What is An Investor Looking For In Performing a Financial Due Diligence?

Due diligence is a procedure where an investor considering making an investment is provided with an opportunity to examine the asset concerned in some detail prior to providing funds in exchange for shares.   Investors need to be provided with a level of comfort that material information accurately reflects the assets and liabilities of the target as well as the company’s future prospects.  Because a wide range of risks exist, due diligence for many investors is all about risk management.

Some investors don’t perform due diligence until they are already sold on the company.  They want to verify what you said in your business plan is the truth.  They might be looking for undisclosed litigation, that taxes have been paid, that any major contracts or other agreements are as represented, and, since most investments are based on the credibility of management,  that management is who they say they are.  (On one deal I worked on in the last two years, a founder was revealed to have lied about attending the elite university he claimed on his resume.  In another deal, a founder was dropped due to prior censure by the SEC which he had not revealed.)

There is not one way to perform due diligence, and the process may vary depending on the product and people involved. Some investors will look at the product or service first.  If it is attractive, they will then proceed to inquire further. Others will look at issues such as valuation first, and if satisfied, will proceed. For example, if the company indicates it will sell 1% of its stock for $1 million, the investor may believe it is overvalued and there is no point in pursuing due diligence any further.

Due diligence is all about verifying the accuracy of representations made.   If management claims to own certain intellectual property, investors can search patent and trademark records to see if that’s true.  If the unique features of a company are the product of certain creative talent, investors can verify that they are under contract and the company is protected by restrictive covenants.  If the financial model claims that the target market has 10,000 companies, investors can review the documents supporting this claim.  If there are financial representations being made, investors can investigate and analyze the accuracy of them. Even if the entity has audited financial statements, there are a great many schemes which somebody shopping a company can do which might not be caught by auditors. Using data management software, investors can analyze trends in transactions and highlight inconsistencies. While no investigation is guaranteed to catch all schemes, one thing is certain.  If the acquisition target refuses to permit an independent investigation, or attempts to restrict the scope of an investigation, it’s an automatic red flag that this is an ill-advised deal.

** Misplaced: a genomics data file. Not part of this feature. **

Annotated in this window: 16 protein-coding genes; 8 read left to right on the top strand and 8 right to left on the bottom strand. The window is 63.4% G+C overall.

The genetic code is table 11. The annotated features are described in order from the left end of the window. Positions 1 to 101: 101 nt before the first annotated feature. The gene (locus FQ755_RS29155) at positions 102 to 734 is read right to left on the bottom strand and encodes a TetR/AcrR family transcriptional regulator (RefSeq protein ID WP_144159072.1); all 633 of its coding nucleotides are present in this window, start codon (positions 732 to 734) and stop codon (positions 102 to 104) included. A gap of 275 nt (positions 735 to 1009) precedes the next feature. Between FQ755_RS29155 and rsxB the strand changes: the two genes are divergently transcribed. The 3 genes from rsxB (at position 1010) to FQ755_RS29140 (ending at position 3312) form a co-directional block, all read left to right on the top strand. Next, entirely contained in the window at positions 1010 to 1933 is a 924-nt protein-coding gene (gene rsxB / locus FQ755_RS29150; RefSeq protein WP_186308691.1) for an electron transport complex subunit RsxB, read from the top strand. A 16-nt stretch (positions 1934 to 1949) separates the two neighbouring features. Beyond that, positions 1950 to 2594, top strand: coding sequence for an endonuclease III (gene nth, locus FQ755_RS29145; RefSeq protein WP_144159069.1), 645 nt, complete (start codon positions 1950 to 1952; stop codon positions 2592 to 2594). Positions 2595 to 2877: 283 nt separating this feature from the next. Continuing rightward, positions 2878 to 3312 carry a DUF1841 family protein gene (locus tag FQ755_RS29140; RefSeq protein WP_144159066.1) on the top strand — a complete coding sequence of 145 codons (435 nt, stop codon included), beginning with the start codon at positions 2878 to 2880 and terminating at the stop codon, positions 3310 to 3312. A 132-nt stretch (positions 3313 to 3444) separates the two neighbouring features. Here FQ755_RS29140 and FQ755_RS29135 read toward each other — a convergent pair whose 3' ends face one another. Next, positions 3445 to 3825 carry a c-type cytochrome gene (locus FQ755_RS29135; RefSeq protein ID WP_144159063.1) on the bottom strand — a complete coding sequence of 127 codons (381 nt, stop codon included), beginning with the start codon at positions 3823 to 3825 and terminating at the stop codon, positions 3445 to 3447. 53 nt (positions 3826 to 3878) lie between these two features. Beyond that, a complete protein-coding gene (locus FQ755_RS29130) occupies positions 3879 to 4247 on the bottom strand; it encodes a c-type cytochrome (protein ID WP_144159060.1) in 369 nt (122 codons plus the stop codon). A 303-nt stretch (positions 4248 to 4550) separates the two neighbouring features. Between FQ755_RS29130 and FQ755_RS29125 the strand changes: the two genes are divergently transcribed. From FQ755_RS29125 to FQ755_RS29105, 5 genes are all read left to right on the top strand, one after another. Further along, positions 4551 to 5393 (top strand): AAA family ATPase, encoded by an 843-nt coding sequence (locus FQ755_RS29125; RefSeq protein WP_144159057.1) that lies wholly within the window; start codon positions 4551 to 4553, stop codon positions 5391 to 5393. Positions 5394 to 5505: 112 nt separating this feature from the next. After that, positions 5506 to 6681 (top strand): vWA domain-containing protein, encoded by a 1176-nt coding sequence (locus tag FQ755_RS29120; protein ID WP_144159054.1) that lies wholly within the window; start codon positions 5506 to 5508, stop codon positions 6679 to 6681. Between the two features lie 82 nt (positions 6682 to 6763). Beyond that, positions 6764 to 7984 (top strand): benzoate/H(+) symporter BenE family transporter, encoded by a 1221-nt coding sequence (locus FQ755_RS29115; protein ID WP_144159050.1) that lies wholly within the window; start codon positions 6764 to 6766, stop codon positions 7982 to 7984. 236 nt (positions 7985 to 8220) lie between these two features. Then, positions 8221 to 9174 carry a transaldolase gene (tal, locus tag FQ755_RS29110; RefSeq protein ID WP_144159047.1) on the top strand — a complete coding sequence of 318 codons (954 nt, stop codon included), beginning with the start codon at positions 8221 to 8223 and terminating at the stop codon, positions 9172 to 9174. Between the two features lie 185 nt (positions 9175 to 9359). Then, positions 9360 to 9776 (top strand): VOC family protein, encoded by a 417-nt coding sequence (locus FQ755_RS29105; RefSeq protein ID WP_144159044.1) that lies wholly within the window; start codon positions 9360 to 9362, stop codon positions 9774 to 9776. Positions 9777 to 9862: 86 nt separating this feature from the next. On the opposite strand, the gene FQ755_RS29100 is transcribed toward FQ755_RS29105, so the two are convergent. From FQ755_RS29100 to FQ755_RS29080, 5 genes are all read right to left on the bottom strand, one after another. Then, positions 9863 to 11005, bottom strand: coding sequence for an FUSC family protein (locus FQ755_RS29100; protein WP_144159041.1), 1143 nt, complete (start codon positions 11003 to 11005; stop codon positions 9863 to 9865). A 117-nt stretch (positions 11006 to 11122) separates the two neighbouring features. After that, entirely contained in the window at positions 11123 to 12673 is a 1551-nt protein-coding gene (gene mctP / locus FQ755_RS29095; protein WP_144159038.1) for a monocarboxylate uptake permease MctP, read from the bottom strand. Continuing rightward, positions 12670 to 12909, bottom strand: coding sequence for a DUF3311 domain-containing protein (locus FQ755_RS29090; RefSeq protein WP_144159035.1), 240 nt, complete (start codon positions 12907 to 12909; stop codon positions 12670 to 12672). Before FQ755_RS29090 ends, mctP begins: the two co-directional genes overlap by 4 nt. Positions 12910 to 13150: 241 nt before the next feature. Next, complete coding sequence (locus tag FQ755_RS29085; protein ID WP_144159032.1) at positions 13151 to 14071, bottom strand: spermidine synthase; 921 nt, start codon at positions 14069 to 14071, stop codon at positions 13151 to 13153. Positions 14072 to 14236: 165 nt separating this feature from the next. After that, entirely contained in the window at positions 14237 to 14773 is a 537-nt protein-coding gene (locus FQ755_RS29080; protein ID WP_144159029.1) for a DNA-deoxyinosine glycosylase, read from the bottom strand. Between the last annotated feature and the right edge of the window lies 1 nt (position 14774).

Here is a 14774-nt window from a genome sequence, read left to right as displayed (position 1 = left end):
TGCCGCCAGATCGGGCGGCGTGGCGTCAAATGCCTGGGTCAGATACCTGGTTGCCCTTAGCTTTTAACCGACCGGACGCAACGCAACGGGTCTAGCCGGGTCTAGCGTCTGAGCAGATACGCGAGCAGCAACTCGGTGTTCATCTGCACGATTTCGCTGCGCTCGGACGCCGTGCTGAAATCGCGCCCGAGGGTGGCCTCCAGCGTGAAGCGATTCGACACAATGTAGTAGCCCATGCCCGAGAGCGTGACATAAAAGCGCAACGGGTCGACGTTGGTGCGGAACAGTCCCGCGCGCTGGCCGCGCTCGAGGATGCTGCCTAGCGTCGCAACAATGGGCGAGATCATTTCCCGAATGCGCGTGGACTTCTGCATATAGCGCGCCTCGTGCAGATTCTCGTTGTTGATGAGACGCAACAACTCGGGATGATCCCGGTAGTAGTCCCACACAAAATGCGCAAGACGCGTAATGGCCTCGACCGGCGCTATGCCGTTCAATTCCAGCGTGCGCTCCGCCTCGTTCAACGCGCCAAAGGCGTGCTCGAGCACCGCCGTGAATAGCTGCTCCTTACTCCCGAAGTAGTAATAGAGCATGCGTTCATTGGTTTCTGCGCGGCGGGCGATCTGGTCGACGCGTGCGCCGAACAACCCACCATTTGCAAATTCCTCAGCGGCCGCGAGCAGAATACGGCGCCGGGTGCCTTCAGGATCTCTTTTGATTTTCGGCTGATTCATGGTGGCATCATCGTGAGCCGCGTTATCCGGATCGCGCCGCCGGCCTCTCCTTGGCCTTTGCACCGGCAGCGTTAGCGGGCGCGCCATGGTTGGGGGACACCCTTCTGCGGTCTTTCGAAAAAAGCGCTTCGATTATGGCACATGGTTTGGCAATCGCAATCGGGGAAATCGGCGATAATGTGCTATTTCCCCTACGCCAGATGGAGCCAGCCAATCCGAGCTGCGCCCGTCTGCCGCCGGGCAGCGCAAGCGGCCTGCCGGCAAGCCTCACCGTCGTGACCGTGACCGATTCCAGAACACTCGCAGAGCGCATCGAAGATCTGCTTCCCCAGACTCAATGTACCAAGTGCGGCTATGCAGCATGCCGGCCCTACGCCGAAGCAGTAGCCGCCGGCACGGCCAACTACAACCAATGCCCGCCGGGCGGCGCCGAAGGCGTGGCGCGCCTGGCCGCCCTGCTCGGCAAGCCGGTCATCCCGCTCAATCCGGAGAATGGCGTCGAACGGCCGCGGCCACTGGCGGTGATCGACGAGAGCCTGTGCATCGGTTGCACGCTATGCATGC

Closing deals means submitting to due diligence.  We have been there and can help you pull together the information needed to speed up this essential part of the process.  And if you’re on the buy side, we have extensive checklists on areas to consider.

If you like this information, you’ll really like “Top 10 Mistakes That Cause Investors to Shoot Down Deals”.

About the author: David Brode is the Principal of the Brode Group. An economist by training, Brode has over two decades of experience helping ventures develop and communicate business strategies through financial models so they can launch, grow, and sell businesses.  Brode’s financial forecasting models have been through due diligence dozens of times and have been successful in securing over $11 billion in financing for projects worldwide.  Brode has a B.A. degree in Economics from the University of Michigan.

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